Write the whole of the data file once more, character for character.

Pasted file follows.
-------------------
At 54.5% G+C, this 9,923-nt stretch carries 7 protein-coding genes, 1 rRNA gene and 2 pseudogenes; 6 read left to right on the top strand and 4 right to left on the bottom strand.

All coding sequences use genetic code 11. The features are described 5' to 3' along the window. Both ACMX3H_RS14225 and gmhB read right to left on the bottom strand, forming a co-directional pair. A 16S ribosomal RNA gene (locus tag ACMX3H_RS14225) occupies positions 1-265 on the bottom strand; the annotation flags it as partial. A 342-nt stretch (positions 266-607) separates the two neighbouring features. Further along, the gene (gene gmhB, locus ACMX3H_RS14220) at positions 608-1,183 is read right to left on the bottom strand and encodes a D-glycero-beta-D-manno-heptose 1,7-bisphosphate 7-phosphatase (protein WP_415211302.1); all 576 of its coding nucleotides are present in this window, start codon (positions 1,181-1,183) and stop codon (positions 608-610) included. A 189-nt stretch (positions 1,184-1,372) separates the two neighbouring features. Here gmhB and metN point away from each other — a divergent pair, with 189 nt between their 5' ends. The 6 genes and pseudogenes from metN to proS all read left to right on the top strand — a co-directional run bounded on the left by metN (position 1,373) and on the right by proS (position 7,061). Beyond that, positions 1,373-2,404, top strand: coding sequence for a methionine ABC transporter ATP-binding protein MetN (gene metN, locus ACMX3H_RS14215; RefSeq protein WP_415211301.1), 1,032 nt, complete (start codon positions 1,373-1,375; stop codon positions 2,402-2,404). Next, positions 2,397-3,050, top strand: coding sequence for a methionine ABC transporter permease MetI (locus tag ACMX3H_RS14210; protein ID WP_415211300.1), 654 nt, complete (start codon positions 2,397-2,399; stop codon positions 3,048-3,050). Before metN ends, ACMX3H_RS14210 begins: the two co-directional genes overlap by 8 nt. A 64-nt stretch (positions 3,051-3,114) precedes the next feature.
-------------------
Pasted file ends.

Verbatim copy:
At 54.5% G+C, this 9,923-nt stretch carries 7 protein-coding genes, 1 rRNA gene and 2 pseudogenes; 6 read left to right on the top strand and 4 right to left on the bottom strand.

All coding sequences use genetic code 11. The features are described 5' to 3' along the window. Both ACMX3H_RS14225 and gmhB read right to left on the bottom strand, forming a co-directional pair. A 16S ribosomal RNA gene (locus tag ACMX3H_RS14225) occupies positions 1-265 on the bottom strand; the annotation flags it as partial. A 342-nt stretch (positions 266-607) separates the two neighbouring features. Further along, the gene (gene gmhB, locus ACMX3H_RS14220) at positions 608-1,183 is read right to left on the bottom strand and encodes a D-glycero-beta-D-manno-heptose 1,7-bisphosphate 7-phosphatase (protein WP_415211302.1); all 576 of its coding nucleotides are present in this window, start codon (positions 1,181-1,183) and stop codon (positions 608-610) included. A 189-nt stretch (positions 1,184-1,372) separates the two neighbouring features. Here gmhB and metN point away from each other — a divergent pair, with 189 nt between their 5' ends. The 6 genes and pseudogenes from metN to proS all read left to right on the top strand — a co-directional run bounded on the left by metN (position 1,373) and on the right by proS (position 7,061). Beyond that, positions 1,373-2,404, top strand: coding sequence for a methionine ABC transporter ATP-binding protein MetN (gene metN, locus ACMX3H_RS14215; RefSeq protein WP_415211301.1), 1,032 nt, complete (start codon positions 1,373-1,375; stop codon positions 2,402-2,404). Next, positions 2,397-3,050, top strand: coding sequence for a methionine ABC transporter permease MetI (locus tag ACMX3H_RS14210; protein ID WP_415211300.1), 654 nt, complete (start codon positions 2,397-2,399; stop codon positions 3,048-3,050). Before metN ends, ACMX3H_RS14210 begins: the two co-directional genes overlap by 8 nt. A 64-nt stretch (positions 3,051-3,114) precedes the next feature.